Some regard the Jaguar E Type as being the most beautiful car ever made. I’m not one of them, although I definitely rank it highly. My personal preference is for Italian eye candy.

There’s no debate about the beautiful condition of this E-Type, however. It shone brightly on a damp day that definitely wasn’t made for showing cars. My only regret is that I couldn’t track down the owner to open it up and allow some interior shots as the level of detail I could see through the closed windows looked equally impressive.

There’s usually an E Type and an MGA at Classics but this month was a little different as there were a lot of Brits in attendance.

One of those was this MG 1300, which will look eerily familiar because it shares the same basic bodywork with the Morris 1100 shown above (and a Wolseley, and a Vanden Plas, and a Riley, and a…..). The MG had a 1275cc engine (think Mini) that’s now been bored out to over 1300cc.

This little bit of BMC platform sharing enjoyed a higher spec interior than the Morris parked across from it, with a nice dollop of wood on the dash and individual gauges as opposed to the long horizontal jobby on the Morris.

Volvo by Bertone

There’s always a disappointing lack of Swedes at Classics so you can imagine how excited I was when this Bertone Volvo rocked up just as I was about to leave.

The car’s been recently recommissioned after some time in storage and the owner now has it up for sale. Get in touch with me if you’re interested (or call the number on the rear window and speak to Paul).

It’s a V6. The seats look super-comfortable and the back seat actually looks capable of swallowing humans up to toddler age. It has “Volvo Sound” rear speakers and the original “Top Executive” radio/tape player is currently in the boot of the car 🙂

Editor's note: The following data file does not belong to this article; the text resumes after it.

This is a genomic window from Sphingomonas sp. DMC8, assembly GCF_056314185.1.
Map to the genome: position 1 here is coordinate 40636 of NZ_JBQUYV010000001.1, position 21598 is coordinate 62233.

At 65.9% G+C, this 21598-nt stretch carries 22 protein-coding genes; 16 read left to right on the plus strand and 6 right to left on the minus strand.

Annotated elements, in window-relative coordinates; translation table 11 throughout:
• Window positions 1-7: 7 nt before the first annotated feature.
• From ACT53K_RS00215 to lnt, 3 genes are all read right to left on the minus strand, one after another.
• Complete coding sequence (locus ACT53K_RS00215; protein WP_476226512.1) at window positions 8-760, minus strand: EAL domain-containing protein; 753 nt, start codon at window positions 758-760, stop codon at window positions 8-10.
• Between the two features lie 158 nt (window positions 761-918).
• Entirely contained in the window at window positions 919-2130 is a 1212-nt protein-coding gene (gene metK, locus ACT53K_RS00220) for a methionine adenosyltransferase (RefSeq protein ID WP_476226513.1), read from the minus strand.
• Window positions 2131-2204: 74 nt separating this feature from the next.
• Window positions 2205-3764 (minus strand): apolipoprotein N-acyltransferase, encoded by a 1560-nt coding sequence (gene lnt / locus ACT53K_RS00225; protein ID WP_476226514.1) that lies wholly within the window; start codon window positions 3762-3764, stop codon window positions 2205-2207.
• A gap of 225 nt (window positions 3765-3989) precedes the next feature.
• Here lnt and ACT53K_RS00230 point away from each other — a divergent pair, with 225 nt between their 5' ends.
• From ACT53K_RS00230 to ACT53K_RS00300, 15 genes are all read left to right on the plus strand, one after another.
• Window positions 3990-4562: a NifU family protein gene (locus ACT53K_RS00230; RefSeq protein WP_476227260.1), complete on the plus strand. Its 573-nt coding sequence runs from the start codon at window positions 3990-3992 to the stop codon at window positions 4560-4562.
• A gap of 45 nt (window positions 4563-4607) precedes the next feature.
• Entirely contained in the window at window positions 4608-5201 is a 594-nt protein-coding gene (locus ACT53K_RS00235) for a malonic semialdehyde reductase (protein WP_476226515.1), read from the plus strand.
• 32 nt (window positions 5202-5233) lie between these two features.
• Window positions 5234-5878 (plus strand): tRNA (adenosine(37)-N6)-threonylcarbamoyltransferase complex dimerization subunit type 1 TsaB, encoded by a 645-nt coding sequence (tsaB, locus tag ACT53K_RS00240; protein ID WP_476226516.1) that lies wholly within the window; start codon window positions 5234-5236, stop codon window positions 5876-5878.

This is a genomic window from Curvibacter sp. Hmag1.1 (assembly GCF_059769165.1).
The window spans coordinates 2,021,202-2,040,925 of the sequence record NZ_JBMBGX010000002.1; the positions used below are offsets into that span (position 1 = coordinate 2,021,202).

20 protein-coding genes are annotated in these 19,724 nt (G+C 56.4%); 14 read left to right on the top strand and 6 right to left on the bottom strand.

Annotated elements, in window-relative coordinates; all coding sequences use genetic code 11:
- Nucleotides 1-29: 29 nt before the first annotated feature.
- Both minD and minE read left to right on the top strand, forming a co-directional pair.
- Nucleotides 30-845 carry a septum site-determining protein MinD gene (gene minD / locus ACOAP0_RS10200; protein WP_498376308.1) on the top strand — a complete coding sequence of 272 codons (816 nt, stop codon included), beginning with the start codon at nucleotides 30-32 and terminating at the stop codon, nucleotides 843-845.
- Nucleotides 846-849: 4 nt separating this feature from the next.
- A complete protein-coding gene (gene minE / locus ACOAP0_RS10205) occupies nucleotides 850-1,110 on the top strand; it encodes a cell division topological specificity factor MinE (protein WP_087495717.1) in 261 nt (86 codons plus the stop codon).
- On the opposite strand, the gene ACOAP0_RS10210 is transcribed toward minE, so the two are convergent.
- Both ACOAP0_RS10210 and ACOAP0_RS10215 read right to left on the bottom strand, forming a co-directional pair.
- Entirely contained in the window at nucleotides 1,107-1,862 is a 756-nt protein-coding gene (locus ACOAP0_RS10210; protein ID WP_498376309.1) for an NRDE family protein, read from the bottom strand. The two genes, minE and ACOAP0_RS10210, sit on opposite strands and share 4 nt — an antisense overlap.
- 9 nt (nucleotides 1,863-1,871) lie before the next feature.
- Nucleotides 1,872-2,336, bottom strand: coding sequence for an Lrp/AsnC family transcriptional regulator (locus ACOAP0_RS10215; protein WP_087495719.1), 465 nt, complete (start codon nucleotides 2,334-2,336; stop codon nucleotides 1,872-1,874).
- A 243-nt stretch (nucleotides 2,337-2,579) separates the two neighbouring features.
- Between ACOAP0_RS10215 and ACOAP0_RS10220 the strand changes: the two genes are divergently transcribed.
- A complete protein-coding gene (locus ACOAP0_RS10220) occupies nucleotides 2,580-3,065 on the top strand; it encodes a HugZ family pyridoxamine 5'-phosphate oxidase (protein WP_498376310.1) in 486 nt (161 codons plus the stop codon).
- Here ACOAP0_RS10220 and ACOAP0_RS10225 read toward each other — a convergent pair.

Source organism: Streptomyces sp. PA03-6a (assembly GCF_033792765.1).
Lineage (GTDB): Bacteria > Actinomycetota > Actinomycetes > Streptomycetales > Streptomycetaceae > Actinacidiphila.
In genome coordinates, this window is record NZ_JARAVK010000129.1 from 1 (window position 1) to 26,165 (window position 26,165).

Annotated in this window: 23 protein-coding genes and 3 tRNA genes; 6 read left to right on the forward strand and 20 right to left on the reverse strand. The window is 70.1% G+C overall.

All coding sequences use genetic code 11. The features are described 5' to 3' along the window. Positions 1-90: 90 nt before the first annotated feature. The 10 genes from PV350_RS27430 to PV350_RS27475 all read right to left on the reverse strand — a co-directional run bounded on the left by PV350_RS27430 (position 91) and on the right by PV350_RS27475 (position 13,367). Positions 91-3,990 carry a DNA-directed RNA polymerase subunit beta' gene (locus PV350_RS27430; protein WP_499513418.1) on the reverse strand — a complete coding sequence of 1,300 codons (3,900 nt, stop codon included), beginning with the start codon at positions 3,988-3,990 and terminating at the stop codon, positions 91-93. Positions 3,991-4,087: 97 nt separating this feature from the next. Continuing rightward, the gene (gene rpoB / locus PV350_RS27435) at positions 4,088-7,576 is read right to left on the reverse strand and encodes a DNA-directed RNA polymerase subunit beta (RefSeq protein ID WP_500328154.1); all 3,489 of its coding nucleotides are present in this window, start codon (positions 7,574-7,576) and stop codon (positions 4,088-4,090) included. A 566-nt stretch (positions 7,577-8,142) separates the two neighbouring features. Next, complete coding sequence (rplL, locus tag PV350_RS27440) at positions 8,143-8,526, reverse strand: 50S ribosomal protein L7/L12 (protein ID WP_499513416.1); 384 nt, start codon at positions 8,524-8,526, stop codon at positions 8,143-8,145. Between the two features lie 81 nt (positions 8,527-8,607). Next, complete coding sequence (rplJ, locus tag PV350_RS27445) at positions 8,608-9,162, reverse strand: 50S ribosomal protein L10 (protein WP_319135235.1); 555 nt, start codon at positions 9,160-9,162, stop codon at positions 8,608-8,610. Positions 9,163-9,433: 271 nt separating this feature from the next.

The Italians

There’s always a good smattering of Italians at Classics. It’s one of the reasons I love going there every month. The Giulia Super was this month’s highlight for me (the Lambo’s a regular whereas I hadn’t see this super before). The 500 Abarth was a welcome addition, too.

I have to note the presence of the two newer Fezzas, too. It was wonderful to see them there and the crowds gathered accordingly. There was an interesting exchange later on between a frustrated local couple trying to exit a parking spot and one of the Fezza owners, whose car was parked nearby. Completely, absolutely 500% the local driver’s fault. Thankfully it was kept to being just a verbal exchange, although the local wife did break the cardinal rule – don’t touch another man’s car (especially when it’s a Ferrari).

These folks turned up 20 minutes later and entertained the local kiddies with their coloured lights.


Coincidence? I think Mrs Local might have got her knickers in a twist and made a phone call that, as mentioned earlier, was totally unjustified as she was very much in the wrong.


The Rest

Here’s a sample of the rest of this month’s attendees. You’ll see some semi-serious precipitation in a few of these photos, which reduced both the number of cars and the time I spent taking photos of them 🙂